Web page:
Stupid question about airplanes that's been bothering me

Discussion in 'Community Discussion' started by yg17, Aug 2, 2008.

  1. yg17 macrumors G5

    yg17

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    Aug 1, 2004
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    St. Louis, MO
    #1
    This extremely stupid thing has been on my mind for awhile, and now I'm hoping to get it answered. Let's say an airline in Europe orders an Embraer ERJ regional jet. Those things are built in Brazil, right? So now, how in the hell do they get it over to Europe to enter service? I assume it's flown somehow, but the range on those things is very short, and that giant pond between the two continents makes refueling stops impossible. Same thing goes for getting a 737 from the US to Europe or an A320 from there to here. The range isn't enough for such a flight, right?
     
  2. yg17 thread starter macrumors G5

    yg17

    Joined:
    Aug 1, 2004
    Location:
    St. Louis, MO
    #3

    *Wikis the Azores*


    Ohhhh......OK. I feel sorry for anyone who's stuck on an RJ for that long of a flight then :D
     
  3. Peterkro macrumors 68020

    Peterkro

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    Communard de Londres
    #4
    At least with very small aircraft they use ferry tanks which are installed temporarily. And as skunk says there are routes to be taken were the distances are shorter between airfields.
     
  4. scotty96LSC macrumors 65816

    scotty96LSC

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    #5
    Some of these aircraft are actually sent over in pieces and put back together.
     
  5. iJohnHenry macrumors P6

    iJohnHenry

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  6. skunk macrumors G4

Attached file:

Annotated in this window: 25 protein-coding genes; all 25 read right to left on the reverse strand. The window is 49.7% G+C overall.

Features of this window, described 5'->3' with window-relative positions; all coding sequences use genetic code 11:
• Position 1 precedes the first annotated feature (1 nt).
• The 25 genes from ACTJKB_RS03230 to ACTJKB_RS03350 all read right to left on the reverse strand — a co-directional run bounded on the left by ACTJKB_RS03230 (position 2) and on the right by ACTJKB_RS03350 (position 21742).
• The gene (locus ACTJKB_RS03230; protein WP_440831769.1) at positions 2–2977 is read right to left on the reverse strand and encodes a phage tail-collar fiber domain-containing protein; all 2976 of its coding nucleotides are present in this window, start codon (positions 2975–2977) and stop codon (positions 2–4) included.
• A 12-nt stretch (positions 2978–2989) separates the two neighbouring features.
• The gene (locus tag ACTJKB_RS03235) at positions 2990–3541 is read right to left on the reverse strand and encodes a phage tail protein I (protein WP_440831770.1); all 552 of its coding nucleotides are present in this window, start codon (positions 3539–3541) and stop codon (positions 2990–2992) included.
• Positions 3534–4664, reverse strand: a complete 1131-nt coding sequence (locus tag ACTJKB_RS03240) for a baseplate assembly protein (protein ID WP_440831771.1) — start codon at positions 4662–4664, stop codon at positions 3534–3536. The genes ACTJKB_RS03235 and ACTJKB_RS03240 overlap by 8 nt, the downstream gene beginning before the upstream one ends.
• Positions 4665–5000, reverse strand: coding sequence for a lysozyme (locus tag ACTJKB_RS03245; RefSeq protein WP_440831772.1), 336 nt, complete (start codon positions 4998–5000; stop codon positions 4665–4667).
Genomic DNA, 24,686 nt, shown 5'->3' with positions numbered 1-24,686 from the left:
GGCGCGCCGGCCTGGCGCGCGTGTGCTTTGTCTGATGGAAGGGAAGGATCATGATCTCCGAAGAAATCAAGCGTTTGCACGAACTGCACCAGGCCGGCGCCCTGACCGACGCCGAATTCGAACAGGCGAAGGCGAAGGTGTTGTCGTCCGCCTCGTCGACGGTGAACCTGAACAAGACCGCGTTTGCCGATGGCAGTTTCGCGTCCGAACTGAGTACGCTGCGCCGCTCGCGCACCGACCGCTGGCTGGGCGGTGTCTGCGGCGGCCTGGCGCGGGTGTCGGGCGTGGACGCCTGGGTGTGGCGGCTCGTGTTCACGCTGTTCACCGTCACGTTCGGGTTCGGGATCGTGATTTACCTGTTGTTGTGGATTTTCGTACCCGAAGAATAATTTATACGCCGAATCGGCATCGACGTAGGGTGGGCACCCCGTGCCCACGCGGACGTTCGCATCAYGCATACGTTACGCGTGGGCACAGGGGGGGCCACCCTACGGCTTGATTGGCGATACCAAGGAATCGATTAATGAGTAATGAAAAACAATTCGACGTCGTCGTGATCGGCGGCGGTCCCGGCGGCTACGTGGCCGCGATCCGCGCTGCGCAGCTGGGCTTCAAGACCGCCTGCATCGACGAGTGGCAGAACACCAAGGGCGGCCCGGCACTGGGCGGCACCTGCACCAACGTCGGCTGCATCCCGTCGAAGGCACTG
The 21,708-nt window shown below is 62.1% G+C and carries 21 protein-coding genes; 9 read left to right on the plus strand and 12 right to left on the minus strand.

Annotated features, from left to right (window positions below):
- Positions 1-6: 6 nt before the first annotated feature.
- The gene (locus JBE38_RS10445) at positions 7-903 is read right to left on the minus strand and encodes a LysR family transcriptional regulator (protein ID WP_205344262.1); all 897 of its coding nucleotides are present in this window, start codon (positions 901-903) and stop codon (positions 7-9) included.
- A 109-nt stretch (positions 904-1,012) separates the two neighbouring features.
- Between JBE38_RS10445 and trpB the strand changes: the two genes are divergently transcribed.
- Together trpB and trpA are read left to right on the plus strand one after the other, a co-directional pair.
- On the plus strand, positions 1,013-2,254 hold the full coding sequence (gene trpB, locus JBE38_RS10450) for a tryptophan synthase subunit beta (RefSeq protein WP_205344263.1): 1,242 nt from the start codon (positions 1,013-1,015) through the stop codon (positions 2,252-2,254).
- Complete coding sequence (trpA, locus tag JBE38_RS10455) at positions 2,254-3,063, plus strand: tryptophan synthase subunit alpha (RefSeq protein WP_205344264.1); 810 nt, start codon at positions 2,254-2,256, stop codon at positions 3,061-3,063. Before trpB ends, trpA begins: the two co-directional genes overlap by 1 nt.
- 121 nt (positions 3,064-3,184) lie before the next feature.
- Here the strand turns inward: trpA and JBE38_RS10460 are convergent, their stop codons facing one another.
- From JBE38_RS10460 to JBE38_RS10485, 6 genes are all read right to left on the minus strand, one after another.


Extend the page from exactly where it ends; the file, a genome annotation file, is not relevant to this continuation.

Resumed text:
skunk

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    #7
    Too triangular for me.
     
  7. iJohnHenry macrumors P6

    iJohnHenry

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    #8
    Got it.

    But not unlike landing on a popsicle stick.

    Much fun.
     
  8. JNB macrumors 604

    JNB

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    #9
    737's & 320's can make the US-EU hop quite easily. For a ferry, you have no pax or cargo, and the range is that much greater.

    AFA the RJ's, it depends on the model and empty load. The ERJ140 will do nearly 1,900 miles with standard loading.
     
  9. Peterkro macrumors 68020

    Peterkro

    Joined:
    Aug 17, 2004
    Location:
    Communard de Londres
    #10
    I've got way to much time on my hands. If you've got a small plane in the Americas and want to get it to Europe then get it to Halifax then fly to Greenland then Iceland then Scotland problem solved.
     
  10. adk macrumors 68000

    adk

    Joined:
    Nov 11, 2005
    Location:
    Stuck in the middle with you
    #11
    Embraers going to Europe generally follow the east coast of the US and Canada. An average route starts in San Jose dos Campos, stops somewhere in the Caribbean, Fort Lauderdale, then someplace in the Northeast US. Next stop is Gander, Newfoundland, followed by Reykjavik, then onto europe.

    The only place some jets need extra fuel tanks to get there is Hawaii. Hawaiian Airlines installed fuel tanks inside their Boeing 717s when they were delivered from the mainland. You can see a photo Here.
     
  11. MacCheetah3 macrumors 6502

    Joined:
    Nov 14, 2003
    Location:
    Goodyear, AZ
    #12
    Hi
    I don't know...When looking at that photo, it makes me think like you'd be flying in a giant bomb. :eek:

    :confused: :rolleyes:
     
  12. Ugg macrumors 68000

    Ugg

    Joined:
    Apr 7, 2003
    Location:
    Penryn
    #13
    Like you say, empty planes have a greater range.

    Actually, for Boeing aircraft assembled in Seattle, the bigger ones are often delivered without passengers but will take freight. Freight rates on delivery aircraft can be quite low depending on the airline.
     

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